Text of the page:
Hundreds of Illinois children were spending so long locked in psychiatric hospitals that they outgrew their clothes, fell far behind in school and forgot what it felt like to be outside. And not one of them was supposed to be there. Their doctors had cleared them to leave – some months earlier – but the state’s Department of Children and Family Services had failed to find anywhere for them to go. The agency disregarded the state law mandating that the children in their care live in the least-restrictive setting. As the children waited, they deteriorated emotionally and behaviorally.
ProPublica Illinois reporter Duaa Eldeib fought for months to uncover and document what was happening, overcoming multiple roadblocks to tell an important, untold story on behalf of families and children whose plight had been ignored.
The state agency stalled her data and document requests for months and when the information did arrive, it came in chunks, with numerous errors and holes, that required her and data reporter Sandhya Kambhampati to repeatedly redo their analyses. She also gained access to confidential juvenile records through trusted sources, as well as reviewing child welfare records, court documents, police reports and medical records.
But Duaa went far beyond the paper trail, putting nearly 1,000 miles on her car driving around the state trying to track down the families of these children. She made multiple visits to their homes, earning the trust of people who were understandably hesitant to talk about this sensitive subject, even attending, with one family’s permission, a wake for a relative.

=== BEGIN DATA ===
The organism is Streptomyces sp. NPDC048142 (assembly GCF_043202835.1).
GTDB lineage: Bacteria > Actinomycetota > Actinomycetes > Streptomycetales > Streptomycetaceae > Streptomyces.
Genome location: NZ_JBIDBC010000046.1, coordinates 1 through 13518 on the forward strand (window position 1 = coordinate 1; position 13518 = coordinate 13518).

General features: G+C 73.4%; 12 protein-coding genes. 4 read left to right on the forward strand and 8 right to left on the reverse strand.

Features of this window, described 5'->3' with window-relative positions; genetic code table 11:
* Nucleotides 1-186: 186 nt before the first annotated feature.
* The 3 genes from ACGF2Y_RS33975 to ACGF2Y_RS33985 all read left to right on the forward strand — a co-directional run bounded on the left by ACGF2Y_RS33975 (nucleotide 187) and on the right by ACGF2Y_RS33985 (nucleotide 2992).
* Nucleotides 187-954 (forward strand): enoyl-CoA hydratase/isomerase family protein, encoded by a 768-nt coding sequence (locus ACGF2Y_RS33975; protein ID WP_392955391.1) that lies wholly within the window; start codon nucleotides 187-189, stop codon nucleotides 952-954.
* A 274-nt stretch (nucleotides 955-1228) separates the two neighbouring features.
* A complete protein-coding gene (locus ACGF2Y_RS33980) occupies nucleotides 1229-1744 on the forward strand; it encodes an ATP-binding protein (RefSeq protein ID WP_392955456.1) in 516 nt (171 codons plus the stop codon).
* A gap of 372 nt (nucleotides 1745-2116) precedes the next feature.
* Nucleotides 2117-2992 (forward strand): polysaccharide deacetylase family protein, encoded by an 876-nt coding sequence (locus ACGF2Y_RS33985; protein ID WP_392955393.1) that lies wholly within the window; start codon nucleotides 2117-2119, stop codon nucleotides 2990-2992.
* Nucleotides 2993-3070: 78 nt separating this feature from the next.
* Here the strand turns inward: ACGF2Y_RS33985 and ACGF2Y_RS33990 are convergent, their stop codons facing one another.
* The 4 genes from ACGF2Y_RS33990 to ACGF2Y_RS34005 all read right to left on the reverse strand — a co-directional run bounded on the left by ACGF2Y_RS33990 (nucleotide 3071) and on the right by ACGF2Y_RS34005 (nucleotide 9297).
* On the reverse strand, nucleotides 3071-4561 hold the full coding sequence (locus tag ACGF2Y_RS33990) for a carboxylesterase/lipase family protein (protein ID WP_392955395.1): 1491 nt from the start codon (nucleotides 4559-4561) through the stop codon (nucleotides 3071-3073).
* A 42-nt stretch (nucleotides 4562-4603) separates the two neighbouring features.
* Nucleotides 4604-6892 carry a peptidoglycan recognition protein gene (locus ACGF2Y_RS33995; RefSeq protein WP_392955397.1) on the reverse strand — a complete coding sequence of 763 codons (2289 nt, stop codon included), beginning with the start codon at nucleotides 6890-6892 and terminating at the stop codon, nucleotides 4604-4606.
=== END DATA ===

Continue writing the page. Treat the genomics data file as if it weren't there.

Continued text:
The initial story reflected the depth of her reporting, weaving together powerful personal narratives with unimpeachable data analysis, even documenting, with the talents of news applications developer David Eads, how many children were being held in psychiatric hospitals beyond medical necessity on any given day. Follow-up articles detailed disturbing allegations of sexual and physical abuse, as well as patient safety violations, at a psychiatric hospital the state relies on to treat hundreds of children in its care.
The first story created impact even before it was published. The Illinois Department of Children and Family Services moved one child who had been waiting for more than two months to leave a hospital. Following publication, lawmakers convened a bipartisan legislative hearing to force DCFS officials to explain why they routinely failed to find placements for children in psychiatric hospitals. For the first time in more than two decades, a federal judge appointed a “special master” as an outside mediator to oversee reforms in response to the stories.
The Cook County public guardian filed a class-action lawsuit on behalf of the children stuck in psychiatric hospitals, calling the practice inhumane and unconstitutional. DCFS’ own Inspector General launched an investigation into children languishing in psychiatric hospitals. Chicago City Council members called for a hearing. In addition, federal authorities moved to pull the psychiatric hospital’s funding. DCFS removed all children in its care from the facility and placed a hold on sending children there.